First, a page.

Computer Vocab Part 7
The legal right granted to an author, composer, playwright, publisher, or distributor to exclusive publication, production, sale, or distribution of a literary, musical, dramatic, or artistic work. Abbreviated as (c) or ©.
A slang term for a computer enthusiast, i.e., a person who enjoys learning programming languages and computer systems and can often be considered an expert on the subject(s). Among professional programmers, depending on how it used, the term can be either complimentary or derogatory, although it is developing an increasingly derogatory connotation. The pejorative sense of hacker is becoming more prominent largely because the popular press has coopted the term to refer to individuals who gain unauthorized access to computer systems for the purpose of stealing and corrupting data. Hackers, themselves, maintain that the proper term for such individuals is cracker.
To translate into a digital form
To prepare a storage medium, usually a disk, for reading and writing.
Education via the Internet, network, or standalone computer. e-learning is essentially the network-enabled transfer of skills and knowledge. e-learning refers to using electronic applications and processes to learn.
A group of two or more computer systems linked together
A small picture that represents an object or program
A computer network that spans a relatively small area. Most LANs are confined to a single building or group of buildings
A type of display screen that has a touch-sensitive transparent panel covering the screen.
Abbreviation of Uniform Resource Locator, the global address of documents and other resources on the World Wide Web
To mark a document or a specific place in a document for later retrieval. Nearly all Web browsers support a bookmarking feature that lets you save the address (URL) of a Web page so that you can easily re-visit the page at a later time
In the PC world, the term was originally used for a file created with a word processor.
An identifier for a computer or device on a TCP/IP network
Short for Transmission Control Protocol/Internet Protocol, the suite of communications protocols used to connect hosts on the Internet. TCP/IP uses several protocols, the two main ones being TCP and IP. TCP/IP is built into the UNIX operating system and is used by the Internet, making it the de facto standard for transmitting data over networks.
Abbreviation for binary term, a unit of storage capable of holding a single character. On almost all modern computers, a byte is equal to 8 bits. Large amounts of memory are indicated in terms of kilobytes (1,024 bytes), megabytes (1,048,576 bytes), and gigabytes (1,073,741,824 bytes).
Pertaining to a number system that has just two unique digits. Computers are based on the binary numbering system, which consists of just two unique numbers, 0 and 1.
In decimal systems, kilo stands for 1,000, but in binary systems, a kilo is 1,024 (2 to the 10th power). Technically, therefore, a kilobyte is 1,024 bytes, but it is often used loosely as a synonym for 1,000 bytes
When used to describe data storage, 1,048,576 (2 to the 20th power) bytes. Megabyte is frequently abbreviated as M or MB. (2) When used to describe data transfer rates, as in MBps, it refers to one million bytes.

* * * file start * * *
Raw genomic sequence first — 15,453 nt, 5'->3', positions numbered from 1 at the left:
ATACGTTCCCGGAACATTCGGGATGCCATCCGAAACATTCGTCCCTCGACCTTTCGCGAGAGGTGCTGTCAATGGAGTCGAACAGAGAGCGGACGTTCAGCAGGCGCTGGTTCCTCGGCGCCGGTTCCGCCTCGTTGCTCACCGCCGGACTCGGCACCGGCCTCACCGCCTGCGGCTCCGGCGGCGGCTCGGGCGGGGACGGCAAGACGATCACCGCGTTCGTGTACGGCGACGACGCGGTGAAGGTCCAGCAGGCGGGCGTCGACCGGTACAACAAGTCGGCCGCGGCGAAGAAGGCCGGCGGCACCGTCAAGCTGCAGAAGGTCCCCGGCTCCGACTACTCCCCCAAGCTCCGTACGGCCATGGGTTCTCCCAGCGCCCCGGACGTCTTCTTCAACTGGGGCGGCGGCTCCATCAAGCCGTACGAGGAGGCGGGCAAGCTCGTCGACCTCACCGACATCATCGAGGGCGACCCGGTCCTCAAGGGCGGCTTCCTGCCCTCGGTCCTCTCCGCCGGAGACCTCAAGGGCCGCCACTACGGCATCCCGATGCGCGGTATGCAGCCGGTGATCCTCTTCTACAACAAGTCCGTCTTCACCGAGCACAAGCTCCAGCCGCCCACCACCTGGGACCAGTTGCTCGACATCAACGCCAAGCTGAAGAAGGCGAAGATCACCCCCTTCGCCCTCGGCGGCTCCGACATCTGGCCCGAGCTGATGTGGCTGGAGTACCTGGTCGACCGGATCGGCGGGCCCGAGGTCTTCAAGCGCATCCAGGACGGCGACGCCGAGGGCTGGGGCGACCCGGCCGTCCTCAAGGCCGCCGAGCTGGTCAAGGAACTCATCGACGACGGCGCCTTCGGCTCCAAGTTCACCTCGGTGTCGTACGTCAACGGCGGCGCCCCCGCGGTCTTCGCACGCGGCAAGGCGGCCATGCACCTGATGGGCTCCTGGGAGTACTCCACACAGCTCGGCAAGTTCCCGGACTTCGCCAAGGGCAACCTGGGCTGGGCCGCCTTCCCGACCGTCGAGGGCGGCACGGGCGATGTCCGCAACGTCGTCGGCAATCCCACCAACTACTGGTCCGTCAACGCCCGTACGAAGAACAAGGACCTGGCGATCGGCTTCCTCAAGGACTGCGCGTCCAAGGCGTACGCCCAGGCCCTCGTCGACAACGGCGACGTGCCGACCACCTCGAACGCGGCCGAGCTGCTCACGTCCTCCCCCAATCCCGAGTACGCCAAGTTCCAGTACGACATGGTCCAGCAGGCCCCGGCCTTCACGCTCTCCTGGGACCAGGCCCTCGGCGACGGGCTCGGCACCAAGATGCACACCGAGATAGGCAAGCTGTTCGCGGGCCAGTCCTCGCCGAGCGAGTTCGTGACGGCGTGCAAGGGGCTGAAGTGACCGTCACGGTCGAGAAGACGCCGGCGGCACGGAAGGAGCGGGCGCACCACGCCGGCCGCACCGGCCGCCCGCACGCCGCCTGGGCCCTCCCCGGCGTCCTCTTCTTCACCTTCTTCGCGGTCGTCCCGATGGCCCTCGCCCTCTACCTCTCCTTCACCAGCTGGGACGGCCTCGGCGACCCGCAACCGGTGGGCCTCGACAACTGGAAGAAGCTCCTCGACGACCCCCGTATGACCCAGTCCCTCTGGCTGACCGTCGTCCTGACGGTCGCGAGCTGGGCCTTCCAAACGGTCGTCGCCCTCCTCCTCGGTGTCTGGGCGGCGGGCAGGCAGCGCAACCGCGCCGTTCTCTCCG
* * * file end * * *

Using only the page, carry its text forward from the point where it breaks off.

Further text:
2 to the 30th power (1,073,741,824) bytes. One gigabyte is equal to 1,024 megabytes. Gigabyte is often abbreviated as G or GB.
Short for Universal Serial Bus, an external bus standard that supports data transfer rates of 12 Mbps. A single USB port can be used to connect up to 127 peripheral devices, such as mice, modems, and keyboards. USB also supports Plug-and-Play installation and hot plugging.
Also referred to as Hi-Speed USB, USB 2.0 is an external bus that supports data rates up to 480Mbps
IEEE 1394 or Firewire
A very fast external bus standard that supports data transfer rates of up to 400Mbps (in 1394a) and 800Mbps (in 1394b). Products supporting the 1394 standard go under different names, depending on the company. Apple, which originally developed the technology, uses the trademarked name FireWire.
Refers to the ability of a computer system to automatically configure expansion boards and other devices. You should be able to plug in a device and play with it
Short for input/output (pronounced "eye-oh"). The term I/O is used to describe any program, operation or device that transfers data to or from a computer and to or from a peripheral device. Every transfer is an output from one device and an input into another. Devices such as keyboards and mouses are input-only devices while devices such as printers are output-only. A writable CD-ROM is both an input and an output device.
Short for Voice over Internet Protocol, a category of hardware and software that enables people to use the Internet as the transmission medium for telephone calls by sending voice data in packets using IP rather than by traditional circuit transmissions of the PSTN.
Short for Joint Photographic Experts Group, and pronounced jay-peg. JPEG is a lossy compression technique for color images. Although it can reduce files sizes to about 5% of their normal size, some detail is lost in the compression
Pronounced jiff or giff (hard g) stands for graphics interchange format, a bit-mapped graphics file format used by the World Wide Web,